Contact(s): Bruce Rheineck, DNR Groundwater Section Chief, 608-266-2104 (desk), 608-235-0489 (cell)
MADISON - Underscoring the importance of Wisconsin's valuable groundwater resources, the Wisconsin Department of Natural Resources is reminding state residents to protect and conserve water as part of National Groundwater Awareness Week, March 10-16. The agency will provide resources to help people learn about the importance of groundwater and how it impacts our daily lives.
"Groundwater is one of the most widely used and valuable resources on the planet, used for drinking, irrigation, livestock, manufacturing and many other purposes, so it's important to protect it," said Bruce Rheineck, DNR groundwater section chief.
Approximately two thirds of the people living in Wisconsin, or nearly 3.9 million, get their drinking water from groundwater. Adequate supplies of safe groundwater are crucial not only to the health of those families, but also for the continued growth of agricultural production and cutting-edge industries in Wisconsin. In fact, the importance of safe drinking water is the foundation of Governor Evers' declaration that 2019 is the Year of Clean Water and the reason for several initiatives included in his biennial budget proposal.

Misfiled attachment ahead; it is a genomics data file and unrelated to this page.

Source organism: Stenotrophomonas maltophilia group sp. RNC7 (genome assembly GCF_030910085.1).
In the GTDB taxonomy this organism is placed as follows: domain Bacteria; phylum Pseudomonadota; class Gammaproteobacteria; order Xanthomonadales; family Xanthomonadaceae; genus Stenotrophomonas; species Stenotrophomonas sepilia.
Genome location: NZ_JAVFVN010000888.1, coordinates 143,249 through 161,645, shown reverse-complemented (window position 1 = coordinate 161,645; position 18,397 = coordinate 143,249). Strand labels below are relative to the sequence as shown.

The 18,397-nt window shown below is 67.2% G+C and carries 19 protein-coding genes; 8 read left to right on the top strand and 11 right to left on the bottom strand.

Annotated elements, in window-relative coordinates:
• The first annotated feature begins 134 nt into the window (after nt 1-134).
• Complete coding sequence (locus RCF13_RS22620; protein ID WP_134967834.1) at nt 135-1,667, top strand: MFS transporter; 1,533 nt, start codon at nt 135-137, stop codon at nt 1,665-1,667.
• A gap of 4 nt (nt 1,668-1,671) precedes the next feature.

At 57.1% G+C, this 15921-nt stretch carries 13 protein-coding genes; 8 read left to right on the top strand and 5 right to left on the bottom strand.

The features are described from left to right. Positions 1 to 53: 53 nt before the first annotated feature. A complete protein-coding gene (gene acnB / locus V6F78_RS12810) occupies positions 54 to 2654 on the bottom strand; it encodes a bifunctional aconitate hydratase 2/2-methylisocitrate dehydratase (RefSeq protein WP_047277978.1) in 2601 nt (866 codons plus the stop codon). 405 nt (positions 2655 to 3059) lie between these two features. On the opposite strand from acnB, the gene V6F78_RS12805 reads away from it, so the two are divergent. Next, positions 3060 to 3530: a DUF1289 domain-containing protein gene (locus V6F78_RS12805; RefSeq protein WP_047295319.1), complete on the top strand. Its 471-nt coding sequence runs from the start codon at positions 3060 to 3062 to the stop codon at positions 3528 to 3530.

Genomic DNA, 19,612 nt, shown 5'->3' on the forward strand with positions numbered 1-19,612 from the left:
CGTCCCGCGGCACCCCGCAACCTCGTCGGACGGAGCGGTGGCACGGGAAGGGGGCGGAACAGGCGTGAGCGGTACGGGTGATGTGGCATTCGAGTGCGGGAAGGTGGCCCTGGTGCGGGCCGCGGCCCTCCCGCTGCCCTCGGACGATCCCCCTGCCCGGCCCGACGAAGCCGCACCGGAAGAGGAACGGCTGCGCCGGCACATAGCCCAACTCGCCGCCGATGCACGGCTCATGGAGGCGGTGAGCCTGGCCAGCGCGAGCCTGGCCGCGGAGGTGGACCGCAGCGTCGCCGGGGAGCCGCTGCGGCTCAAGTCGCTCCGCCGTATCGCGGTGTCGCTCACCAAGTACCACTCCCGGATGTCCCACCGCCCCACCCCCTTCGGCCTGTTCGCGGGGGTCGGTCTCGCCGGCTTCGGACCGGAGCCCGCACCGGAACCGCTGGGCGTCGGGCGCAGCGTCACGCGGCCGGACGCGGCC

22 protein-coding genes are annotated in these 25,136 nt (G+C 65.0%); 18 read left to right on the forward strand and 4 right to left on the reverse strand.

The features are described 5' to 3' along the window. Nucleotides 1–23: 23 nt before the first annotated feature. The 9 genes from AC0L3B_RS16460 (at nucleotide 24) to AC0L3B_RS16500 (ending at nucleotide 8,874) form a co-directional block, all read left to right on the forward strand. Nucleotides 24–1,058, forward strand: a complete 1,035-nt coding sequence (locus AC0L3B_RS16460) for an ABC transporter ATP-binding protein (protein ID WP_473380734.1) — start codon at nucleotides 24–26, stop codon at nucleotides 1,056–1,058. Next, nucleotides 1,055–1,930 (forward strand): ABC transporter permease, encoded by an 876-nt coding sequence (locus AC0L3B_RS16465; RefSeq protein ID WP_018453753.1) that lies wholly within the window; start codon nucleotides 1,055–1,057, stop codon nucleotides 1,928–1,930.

During this week, homeowners with private wells are reminded to "Test, Tend, Treat" their well. It's the homeowner's responsibility to ensure their well water is safe to drink. The "Test, Tend, Treat" method provides some insight to understanding when to hire a water treatment professional.
Test - Water should be sampled on a routine basis, as water quality can change over time. Well water pollutants are often colorless and odorless, making detection at home difficult. The DNR's well water testing web page has ample information on drinking water supply testing procedures and how to understand the results.
Tend - Regular inspections of wells can protect and reduce the possibility of future issues. Annual inspections should be completed by a licensed or certified water well system professional. Between professional inspections, well owners are encouraged to visually inspect the well to look for any warning signs which might include a cracked well cap, debris on or around the wellhead, or ponding or flooding around the well after storm events.
Treat - Based on the type of contaminants reported in the test results, several types of treatment options are available. Information about water supply treatment options is available from the University of Wisconsin Extension. Wisconsin has established a product approval program for home water treatment devices. Be certain that any treatment unit you purchase or lease has been approved by the Wisconsin Department of Safety and Professional Services.